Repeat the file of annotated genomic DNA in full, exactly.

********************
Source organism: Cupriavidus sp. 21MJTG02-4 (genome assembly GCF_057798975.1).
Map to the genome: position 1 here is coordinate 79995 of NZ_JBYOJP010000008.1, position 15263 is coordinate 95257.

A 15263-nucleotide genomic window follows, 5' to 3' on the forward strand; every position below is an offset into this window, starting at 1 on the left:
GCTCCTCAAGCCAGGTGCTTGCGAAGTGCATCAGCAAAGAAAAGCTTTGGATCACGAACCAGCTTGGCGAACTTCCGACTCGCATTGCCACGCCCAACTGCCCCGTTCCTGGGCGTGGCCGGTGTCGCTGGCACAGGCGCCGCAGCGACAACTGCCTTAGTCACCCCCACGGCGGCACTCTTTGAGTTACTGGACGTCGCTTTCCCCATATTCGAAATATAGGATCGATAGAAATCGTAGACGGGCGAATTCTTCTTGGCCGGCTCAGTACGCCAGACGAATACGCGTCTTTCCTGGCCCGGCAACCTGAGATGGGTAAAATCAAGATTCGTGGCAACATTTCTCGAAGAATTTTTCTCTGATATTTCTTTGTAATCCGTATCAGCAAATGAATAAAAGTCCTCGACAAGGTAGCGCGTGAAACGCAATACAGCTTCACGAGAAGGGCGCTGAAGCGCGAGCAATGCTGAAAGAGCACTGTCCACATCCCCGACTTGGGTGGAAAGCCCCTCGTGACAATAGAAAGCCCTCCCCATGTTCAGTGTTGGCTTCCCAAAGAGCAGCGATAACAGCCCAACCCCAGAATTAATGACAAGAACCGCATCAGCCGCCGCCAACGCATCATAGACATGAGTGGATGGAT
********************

Source organism: Cupriavidus sp. 21MJTG02-4 (genome assembly GCF_057798975.1).
Map to the genome: position 1 here is coordinate 79995 of NZ_JBYOJP010000008.1, position 15263 is coordinate 95257.

A 15263-nucleotide genomic window follows, 5' to 3' on the forward strand; every position below is an offset into this window, starting at 1 on the left:
GCTCCTCAAGCCAGGTGCTTGCGAAGTGCATCAGCAAAGAAAAGCTTTGGATCACGAACCAGCTTGGCGAACTTCCGACTCGCATTGCCACGCCCAACTGCCCCGTTCCTGGGCGTGGCCGGTGTCGCTGGCACAGGCGCCGCAGCGACAACTGCCTTAGTCACCCCCACGGCGGCACTCTTTGAGTTACTGGACGTCGCTTTCCCCATATTCGAAATATAGGATCGATAGAAATCGTAGACGGGCGAATTCTTCTTGGCCGGCTCAGTACGCCAGACGAATACGCGTCTTTCCTGGCCCGGCAACCTGAGATGGGTAAAATCAAGATTCGTGGCAACATTTCTCGAAGAATTTTTCTCTGATATTTCTTTGTAATCCGTATCAGCAAATGAATAAAAGTCCTCGACAAGGTAGCGCGTGAAACGCAATACAGCTTCACGAGAAGGGCGCTGAAGCGCGAGCAATGCTGAAAGAGCACTGTCCACATCCCCGACTTGGGTGGAAAGCCCCTCGTGACAATAGAAAGCCCTCCCCATGTTCAGTGTTGGCTTCCCAAAGAGCAGCGATAACAGCCCAACCCCAGAATTAATGACAAGAACCGCATCAGCCGCCGCCAACGCATCATAGACATGAGTGGATGGAT